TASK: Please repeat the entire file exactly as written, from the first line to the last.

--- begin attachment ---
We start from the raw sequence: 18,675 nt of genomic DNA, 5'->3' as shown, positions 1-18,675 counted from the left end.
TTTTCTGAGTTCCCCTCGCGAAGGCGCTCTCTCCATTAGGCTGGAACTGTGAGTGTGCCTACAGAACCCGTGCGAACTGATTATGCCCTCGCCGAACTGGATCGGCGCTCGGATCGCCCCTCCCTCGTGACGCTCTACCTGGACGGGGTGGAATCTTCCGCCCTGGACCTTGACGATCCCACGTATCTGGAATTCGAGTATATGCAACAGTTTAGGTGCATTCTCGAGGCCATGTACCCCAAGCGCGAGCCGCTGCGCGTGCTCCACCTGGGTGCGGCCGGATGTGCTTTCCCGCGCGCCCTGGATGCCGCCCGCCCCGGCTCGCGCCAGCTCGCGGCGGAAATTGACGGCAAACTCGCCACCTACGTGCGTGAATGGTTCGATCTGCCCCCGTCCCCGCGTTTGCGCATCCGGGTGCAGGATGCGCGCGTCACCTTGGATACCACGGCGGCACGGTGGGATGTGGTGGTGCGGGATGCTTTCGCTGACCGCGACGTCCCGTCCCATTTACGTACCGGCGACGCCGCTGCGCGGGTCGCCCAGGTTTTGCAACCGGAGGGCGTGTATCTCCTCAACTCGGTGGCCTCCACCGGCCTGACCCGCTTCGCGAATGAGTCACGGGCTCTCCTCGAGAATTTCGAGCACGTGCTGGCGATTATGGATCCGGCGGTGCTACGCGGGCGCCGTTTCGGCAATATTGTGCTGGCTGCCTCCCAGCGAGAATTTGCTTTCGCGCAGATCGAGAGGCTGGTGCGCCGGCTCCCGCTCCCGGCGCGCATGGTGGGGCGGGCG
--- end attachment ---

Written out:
We start from the raw sequence: 18,675 nt of genomic DNA, 5'->3' as shown, positions 1-18,675 counted from the left end.
TTTTCTGAGTTCCCCTCGCGAAGGCGCTCTCTCCATTAGGCTGGAACTGTGAGTGTGCCTACAGAACCCGTGCGAACTGATTATGCCCTCGCCGAACTGGATCGGCGCTCGGATCGCCCCTCCCTCGTGACGCTCTACCTGGACGGGGTGGAATCTTCCGCCCTGGACCTTGACGATCCCACGTATCTGGAATTCGAGTATATGCAACAGTTTAGGTGCATTCTCGAGGCCATGTACCCCAAGCGCGAGCCGCTGCGCGTGCTCCACCTGGGTGCGGCCGGATGTGCTTTCCCGCGCGCCCTGGATGCCGCCCGCCCCGGCTCGCGCCAGCTCGCGGCGGAAATTGACGGCAAACTCGCCACCTACGTGCGTGAATGGTTCGATCTGCCCCCGTCCCCGCGTTTGCGCATCCGGGTGCAGGATGCGCGCGTCACCTTGGATACCACGGCGGCACGGTGGGATGTGGTGGTGCGGGATGCTTTCGCTGACCGCGACGTCCCGTCCCATTTACGTACCGGCGACGCCGCTGCGCGGGTCGCCCAGGTTTTGCAACCGGAGGGCGTGTATCTCCTCAACTCGGTGGCCTCCACCGGCCTGACCCGCTTCGCGAATGAGTCACGGGCTCTCCTCGAGAATTTCGAGCACGTGCTGGCGATTATGGATCCGGCGGTGCTACGCGGGCGCCGTTTCGGCAATATTGTGCTGGCTGCCTCCCAGCGAGAATTTGCTTTCGCGCAGATCGAGAGGCTGGTGCGCCGGCTCCCGCTCCCGGCGCGCATGGTGGGGCGGGCG